Senior Manager, Marketing Operations
A complimentary event to build and employ a cross-application data governance strategy, from planning to execution, and maximize the business value of your data.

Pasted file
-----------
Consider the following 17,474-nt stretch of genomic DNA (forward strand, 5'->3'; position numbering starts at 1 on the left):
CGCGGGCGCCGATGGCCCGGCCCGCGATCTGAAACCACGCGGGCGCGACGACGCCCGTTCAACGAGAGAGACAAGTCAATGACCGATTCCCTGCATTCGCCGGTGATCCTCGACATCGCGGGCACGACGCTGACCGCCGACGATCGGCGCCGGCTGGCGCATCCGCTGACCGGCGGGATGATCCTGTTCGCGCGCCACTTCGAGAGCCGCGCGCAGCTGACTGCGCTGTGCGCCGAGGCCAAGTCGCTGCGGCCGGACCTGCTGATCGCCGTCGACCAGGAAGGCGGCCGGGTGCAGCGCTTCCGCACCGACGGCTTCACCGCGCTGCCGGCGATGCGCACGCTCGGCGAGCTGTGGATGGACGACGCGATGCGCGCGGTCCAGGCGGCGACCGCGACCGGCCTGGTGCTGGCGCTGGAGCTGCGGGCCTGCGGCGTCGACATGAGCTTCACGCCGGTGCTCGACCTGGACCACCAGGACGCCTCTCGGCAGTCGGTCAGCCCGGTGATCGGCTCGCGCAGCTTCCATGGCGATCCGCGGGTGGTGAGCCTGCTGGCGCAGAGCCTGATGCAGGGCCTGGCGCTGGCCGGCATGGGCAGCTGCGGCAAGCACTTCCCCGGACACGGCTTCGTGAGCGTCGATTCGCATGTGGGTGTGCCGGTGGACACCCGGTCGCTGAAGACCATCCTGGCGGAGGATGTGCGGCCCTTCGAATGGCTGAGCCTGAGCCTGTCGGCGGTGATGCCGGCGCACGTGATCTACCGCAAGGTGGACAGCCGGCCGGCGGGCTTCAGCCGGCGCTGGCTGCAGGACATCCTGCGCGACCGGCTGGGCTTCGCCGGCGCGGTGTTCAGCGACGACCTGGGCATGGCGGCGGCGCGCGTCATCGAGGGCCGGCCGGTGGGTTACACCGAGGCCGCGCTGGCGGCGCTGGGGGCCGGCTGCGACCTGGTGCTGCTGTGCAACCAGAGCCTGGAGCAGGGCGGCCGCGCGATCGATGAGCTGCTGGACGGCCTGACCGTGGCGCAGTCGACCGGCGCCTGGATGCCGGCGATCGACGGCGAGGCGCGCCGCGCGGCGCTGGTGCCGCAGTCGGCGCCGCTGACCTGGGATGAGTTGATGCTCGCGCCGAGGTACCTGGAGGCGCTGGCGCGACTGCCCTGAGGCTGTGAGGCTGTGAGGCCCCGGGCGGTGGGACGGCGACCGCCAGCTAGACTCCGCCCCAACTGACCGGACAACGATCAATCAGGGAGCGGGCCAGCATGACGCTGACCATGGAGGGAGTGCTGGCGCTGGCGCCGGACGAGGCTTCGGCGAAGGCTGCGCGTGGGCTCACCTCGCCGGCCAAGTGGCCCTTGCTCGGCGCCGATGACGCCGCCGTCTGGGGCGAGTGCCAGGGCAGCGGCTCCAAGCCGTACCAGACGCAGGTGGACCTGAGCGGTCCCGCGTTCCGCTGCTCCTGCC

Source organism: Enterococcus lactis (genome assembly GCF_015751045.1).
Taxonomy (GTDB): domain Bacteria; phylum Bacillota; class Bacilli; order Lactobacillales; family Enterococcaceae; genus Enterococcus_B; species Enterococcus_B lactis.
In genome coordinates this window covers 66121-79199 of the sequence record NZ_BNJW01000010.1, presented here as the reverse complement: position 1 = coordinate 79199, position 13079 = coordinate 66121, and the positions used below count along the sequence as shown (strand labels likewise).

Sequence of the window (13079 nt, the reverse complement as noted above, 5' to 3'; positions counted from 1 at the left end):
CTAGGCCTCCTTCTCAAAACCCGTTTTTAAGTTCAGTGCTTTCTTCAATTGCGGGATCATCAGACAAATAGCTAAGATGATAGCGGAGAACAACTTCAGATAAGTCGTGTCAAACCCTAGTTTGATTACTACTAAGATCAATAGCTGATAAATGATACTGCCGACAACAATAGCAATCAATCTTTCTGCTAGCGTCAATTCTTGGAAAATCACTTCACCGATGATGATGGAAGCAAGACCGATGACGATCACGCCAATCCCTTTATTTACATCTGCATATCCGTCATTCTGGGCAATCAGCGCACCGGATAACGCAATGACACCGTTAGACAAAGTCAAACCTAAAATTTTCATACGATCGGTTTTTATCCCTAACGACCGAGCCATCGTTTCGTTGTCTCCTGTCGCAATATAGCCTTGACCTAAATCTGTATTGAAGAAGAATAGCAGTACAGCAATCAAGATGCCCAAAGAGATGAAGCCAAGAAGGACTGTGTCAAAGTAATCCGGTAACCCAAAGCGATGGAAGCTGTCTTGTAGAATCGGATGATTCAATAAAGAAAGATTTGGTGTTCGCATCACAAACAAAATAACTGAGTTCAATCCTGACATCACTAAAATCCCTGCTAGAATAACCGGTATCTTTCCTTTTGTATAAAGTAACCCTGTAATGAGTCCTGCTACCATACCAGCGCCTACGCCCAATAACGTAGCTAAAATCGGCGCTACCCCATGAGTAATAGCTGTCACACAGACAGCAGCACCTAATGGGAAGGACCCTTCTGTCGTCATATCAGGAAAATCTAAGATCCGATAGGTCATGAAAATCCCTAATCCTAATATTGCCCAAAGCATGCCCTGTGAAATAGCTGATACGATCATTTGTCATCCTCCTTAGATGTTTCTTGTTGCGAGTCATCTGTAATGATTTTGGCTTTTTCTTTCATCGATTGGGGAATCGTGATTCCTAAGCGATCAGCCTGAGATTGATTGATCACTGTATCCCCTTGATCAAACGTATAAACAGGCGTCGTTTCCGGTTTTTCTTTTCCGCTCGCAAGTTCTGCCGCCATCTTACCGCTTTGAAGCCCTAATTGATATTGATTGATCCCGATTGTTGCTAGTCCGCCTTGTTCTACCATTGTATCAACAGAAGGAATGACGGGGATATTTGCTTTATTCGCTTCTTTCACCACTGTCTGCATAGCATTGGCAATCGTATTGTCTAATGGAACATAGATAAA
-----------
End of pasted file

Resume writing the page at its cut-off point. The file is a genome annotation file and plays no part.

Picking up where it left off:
Typically when you meet people for the first time, it's polite to introduce yourself with "Hi, my name is [insert name]". However in my circumstance, 9 out of the 10 times I'm met with "Huh? Say that again". A name is one of the most important parts of your life, it is everywhere you go and with everyone you meet. So it is only appropriate to tell you the story of "Enget", as in the name that turned into a person. Being from an immigrant family who migrated from Vietnam to the United States only a few years before I was born, you're met with some immediate hardships. The first of many being the need to learn a new language, in this case, English. When I was born on May 15, 1988 in San Francisco, CA, where I lived only 2 years of my infant life, my parents were given the ultimate test, the naming of a child in a foreign language. To be culturally accepted, my parents figured why not use an "American" name. After all, it'll be much easier to pronounce than my three siblings whose names, when translated means, fresh, flower and happy. So after much deliberation, probably a total of 5 minutes, my parents decided on one name that had no specific meaning to them, but something they felt would resonate with American culture. But there was one obstacle. Remember the part when I said they had only immigrated to the United States a few years earlier? Well this meant that their English wasn't the best, for a lack of better terms, it was broken, very broken. So when asked by the nurse, what you'd like to name your child, my mother, the sweetest woman I know, tried all her might to spell the name she wanted for her child, but it was lost in translation and misspellings. So in the end, or should I say the beginning, a child was put on this Earth to be crowned with the name Enget Dang. That lucky child was me.